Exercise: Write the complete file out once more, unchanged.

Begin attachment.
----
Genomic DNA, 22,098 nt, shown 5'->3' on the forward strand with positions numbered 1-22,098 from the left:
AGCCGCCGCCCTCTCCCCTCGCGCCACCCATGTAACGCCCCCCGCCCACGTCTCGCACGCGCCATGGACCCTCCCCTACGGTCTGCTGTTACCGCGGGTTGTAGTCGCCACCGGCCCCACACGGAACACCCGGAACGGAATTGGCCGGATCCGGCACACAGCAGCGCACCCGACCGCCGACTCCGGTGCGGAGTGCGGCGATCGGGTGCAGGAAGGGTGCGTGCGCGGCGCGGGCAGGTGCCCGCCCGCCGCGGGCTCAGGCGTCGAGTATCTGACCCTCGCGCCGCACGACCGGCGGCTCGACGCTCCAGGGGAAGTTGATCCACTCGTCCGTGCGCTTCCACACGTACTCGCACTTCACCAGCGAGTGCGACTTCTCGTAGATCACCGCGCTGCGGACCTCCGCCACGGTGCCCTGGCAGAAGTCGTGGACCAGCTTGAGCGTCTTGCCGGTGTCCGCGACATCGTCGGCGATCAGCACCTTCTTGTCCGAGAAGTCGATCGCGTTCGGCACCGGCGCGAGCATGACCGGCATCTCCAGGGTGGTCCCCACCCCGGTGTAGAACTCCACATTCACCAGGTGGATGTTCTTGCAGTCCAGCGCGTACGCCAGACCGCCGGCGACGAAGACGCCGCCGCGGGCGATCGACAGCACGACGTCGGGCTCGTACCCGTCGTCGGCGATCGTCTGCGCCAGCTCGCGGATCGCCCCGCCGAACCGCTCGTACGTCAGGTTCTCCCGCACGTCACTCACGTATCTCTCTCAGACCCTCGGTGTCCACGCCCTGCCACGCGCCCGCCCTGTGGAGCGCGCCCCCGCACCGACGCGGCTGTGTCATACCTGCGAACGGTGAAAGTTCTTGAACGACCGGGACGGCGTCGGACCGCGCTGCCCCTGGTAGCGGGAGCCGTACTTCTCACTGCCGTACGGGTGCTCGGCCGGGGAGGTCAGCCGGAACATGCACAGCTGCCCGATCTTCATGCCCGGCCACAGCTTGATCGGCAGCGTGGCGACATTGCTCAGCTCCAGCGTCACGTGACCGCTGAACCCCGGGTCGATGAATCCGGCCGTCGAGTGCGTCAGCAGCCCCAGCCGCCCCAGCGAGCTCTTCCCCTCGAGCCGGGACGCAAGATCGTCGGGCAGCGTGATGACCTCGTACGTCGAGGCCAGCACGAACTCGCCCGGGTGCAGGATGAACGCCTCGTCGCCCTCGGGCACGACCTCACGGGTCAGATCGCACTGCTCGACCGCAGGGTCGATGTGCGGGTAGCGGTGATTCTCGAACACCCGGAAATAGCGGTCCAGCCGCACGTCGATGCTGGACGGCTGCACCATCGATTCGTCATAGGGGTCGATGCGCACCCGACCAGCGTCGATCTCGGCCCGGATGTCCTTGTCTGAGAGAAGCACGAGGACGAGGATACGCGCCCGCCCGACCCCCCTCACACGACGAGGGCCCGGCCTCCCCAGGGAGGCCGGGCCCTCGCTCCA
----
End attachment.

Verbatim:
Genomic DNA, 22,098 nt, shown 5'->3' on the forward strand with positions numbered 1-22,098 from the left:
AGCCGCCGCCCTCTCCCCTCGCGCCACCCATGTAACGCCCCCCGCCCACGTCTCGCACGCGCCATGGACCCTCCCCTACGGTCTGCTGTTACCGCGGGTTGTAGTCGCCACCGGCCCCACACGGAACACCCGGAACGGAATTGGCCGGATCCGGCACACAGCAGCGCACCCGACCGCCGACTCCGGTGCGGAGTGCGGCGATCGGGTGCAGGAAGGGTGCGTGCGCGGCGCGGGCAGGTGCCCGCCCGCCGCGGGCTCAGGCGTCGAGTATCTGACCCTCGCGCCGCACGACCGGCGGCTCGACGCTCCAGGGGAAGTTGATCCACTCGTCCGTGCGCTTCCACACGTACTCGCACTTCACCAGCGAGTGCGACTTCTCGTAGATCACCGCGCTGCGGACCTCCGCCACGGTGCCCTGGCAGAAGTCGTGGACCAGCTTGAGCGTCTTGCCGGTGTCCGCGACATCGTCGGCGATCAGCACCTTCTTGTCCGAGAAGTCGATCGCGTTCGGCACCGGCGCGAGCATGACCGGCATCTCCAGGGTGGTCCCCACCCCGGTGTAGAACTCCACATTCACCAGGTGGATGTTCTTGCAGTCCAGCGCGTACGCCAGACCGCCGGCGACGAAGACGCCGCCGCGGGCGATCGACAGCACGACGTCGGGCTCGTACCCGTCGTCGGCGATCGTCTGCGCCAGCTCGCGGATCGCCCCGCCGAACCGCTCGTACGTCAGGTTCTCCCGCACGTCACTCACGTATCTCTCTCAGACCCTCGGTGTCCACGCCCTGCCACGCGCCCGCCCTGTGGAGCGCGCCCCCGCACCGACGCGGCTGTGTCATACCTGCGAACGGTGAAAGTTCTTGAACGACCGGGACGGCGTCGGACCGCGCTGCCCCTGGTAGCGGGAGCCGTACTTCTCACTGCCGTACGGGTGCTCGGCCGGGGAGGTCAGCCGGAACATGCACAGCTGCCCGATCTTCATGCCCGGCCACAGCTTGATCGGCAGCGTGGCGACATTGCTCAGCTCCAGCGTCACGTGACCGCTGAACCCCGGGTCGATGAATCCGGCCGTCGAGTGCGTCAGCAGCCCCAGCCGCCCCAGCGAGCTCTTCCCCTCGAGCCGGGACGCAAGATCGTCGGGCAGCGTGATGACCTCGTACGTCGAGGCCAGCACGAACTCGCCCGGGTGCAGGATGAACGCCTCGTCGCCCTCGGGCACGACCTCACGGGTCAGATCGCACTGCTCGACCGCAGGGTCGATGTGCGGGTAGCGGTGATTCTCGAACACCCGGAAATAGCGGTCCAGCCGCACGTCGATGCTGGACGGCTGCACCATCGATTCGTCATAGGGGTCGATGCGCACCCGACCAGCGTCGATCTCGGCCCGGATGTCCTTGTCTGAGAGAAGCACGAGGACGAGGATACGCGCCCGCCCGACCCCCCTCACACGACGAGGGCCCGGCCTCCCCAGGGAGGCCGGGCCCTCGCTCCA